a note on Grace from a friend (I miss you, Michael Spencer)

Two years ago (almost to the day), a dear friend of mine passed away. Michael Spencer (or, the “Internet Monk” as he was more widely known) encouraged me for years with his blog writing critiquing the wider church with both wisdom and bite (the site is being continued by one of his good friends and avid readers). He died of cancer, and in that death, the Church lost a great man. His one published book, Mere Churchianity, was published several months later. It’s a great summary of his life and thought. I highly encourage anyone to get it.

While he was still living, I wrote on this site about how he influenced and affected me. I also wrote this piece for Patrol Magazine after he died (I still remember the tears blurring my vision as I typed that up).

Anyway, another dear blogging friend, Lore Ferguson, is going on sabbatical from her own amazing blog and asked me to write a guest post on–of all topics–grace. I told a couple of my friends this the other night, and one of them said, “Wow! That’s you favorite topic!” It certainly doesn’t feel that way.

As I was thinking through that, I was reminded of the best thing I’ve ever read on grace, and I wanted to share it with you all. It’s an essay by Michael Spencer. I cried through this piece as well (a lot of crying in this post. Hmm…). It was the inspiration for the sermon I delivered at my church’s prison ministry that later was turned into a five-part series on this blog called “Holy Week & the Scandal of Grace“.

I want to give you the link to the article, an extended quote, and then the end of his piece that I adapted as a benediction at the end of the sermon. Enjoy. And grab some coffee. And some tissues.

Link: Our Problem with Grace: Sweat. Hand-wringing. “Yes, but…”


Sometimes Christians go very, very far down the road of sin’s allurements and dwell there for years. When this happens, we shouldn’t be outraged by such behavior, as if the church is scandalized. The church ought to be a scandal of grace every day, and when it’s not, the Gospel is missing. Go find it. Our treatment of that wayward person, in personal relationships and in the congregation, is all about God’s determination to be glorified in the lives of those for whom Jesus died as a substitute and a sacrifice.

Christian young people who have made different moral choices than the majority may truly not see the wonder of grace. They haven’t sinned enough. Or to be more exact, they don’t see the outrage of their own sins clearly. The foundation of morality their parents and teachers built in their lives may make it difficult to see their own sinfulness honestly. The culture war focus that rages around Christian young people puts unusual emphasis on making choices and “being righteous.” It’s not at the exclusion of the Gospel, but it’s often at the expense of the Gospel.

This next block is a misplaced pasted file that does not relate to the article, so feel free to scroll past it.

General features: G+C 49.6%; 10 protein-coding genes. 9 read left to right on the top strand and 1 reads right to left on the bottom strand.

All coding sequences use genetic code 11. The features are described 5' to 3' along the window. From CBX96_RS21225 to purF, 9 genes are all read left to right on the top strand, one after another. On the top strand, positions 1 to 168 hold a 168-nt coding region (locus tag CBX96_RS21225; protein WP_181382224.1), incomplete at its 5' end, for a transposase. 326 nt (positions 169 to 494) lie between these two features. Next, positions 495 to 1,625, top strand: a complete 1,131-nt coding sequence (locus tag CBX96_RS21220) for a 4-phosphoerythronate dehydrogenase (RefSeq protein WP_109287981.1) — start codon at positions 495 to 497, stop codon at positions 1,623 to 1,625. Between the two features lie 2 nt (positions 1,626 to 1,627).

I know I am not very obedient. I know my sinful patterns and my perennial laziness. I know where I fall short. I am well acquainted with my lusts, my pettiness and my stupid pride. I may make more progress on these things, but honestly, I doubt it. My efforts at obedience have about run their course. Most of what I am going to be as a human being living as a Christian on this planet, I’ve probably already achieved. I want all the years God has for me, and I want to honor and glorify him, but if I am going to learn about grace, now is the time. I need it now.

Here’s where I am. When it comes time for me to die, I’ll only have one work to do. All the options will be gone. We don’t like to think about that, because we like to see our lives as full of all the options of youth, vigor, work, opportunity to change and the results of effort. We’re going to do better, we say. But in the end, the only “work” we can do will be to trust ourselves to God. Simple. Beautiful, in its way.

Faith will be the only work. Exactly as Jesus said in John 6:28. “Then they said to him, “What must we do, to be doing the works of God?” 29 Jesus answered them, “This is the work of God, that you believe in him whom he has sent.””


May you die daily. May you die to the works that you think bring God’s blessing. May you die to the works that attempt to steal significance from our own obedience–obedience made possible only because of grace upon grace. May you die a little at a time, one day at a time, practicing for the big one at the end when grace will come lapping at your door like a rising tide, and you will have nowhere to go to run away from it; a gracious flood come to take you home from this troubled world to the place Jesus has prepared for you.

May you get ready for the time when resting in the arms of God and grace will be all you have to do. May this be be more than enough to bring you home.

May you choose death to anything but grace, so you can one day be alive in nothing except grace.

In the name of the Father, the Son, and the Holy Spirit, in whom we find breath and life, One God, now and forever,



2 thoughts on “a note on Grace from a friend (I miss you, Michael Spencer)

  1. I’m doing happy dances in my desk chair!

    Jared (Wilson) just recommended that I read Mere Churchianity and even though I’ve seen it around (mentioned by you and others) for a while, I finally bought it. My roommate nabbed it as soon as it came in, but I finally started it last night and was weeping by the end of the first chapter.

    Can’t wait to read what you have to say. Really. Reaallllly.


  2. Pingback: The Early Church: not so big on grace, so why are we so obsessed? | the long way home

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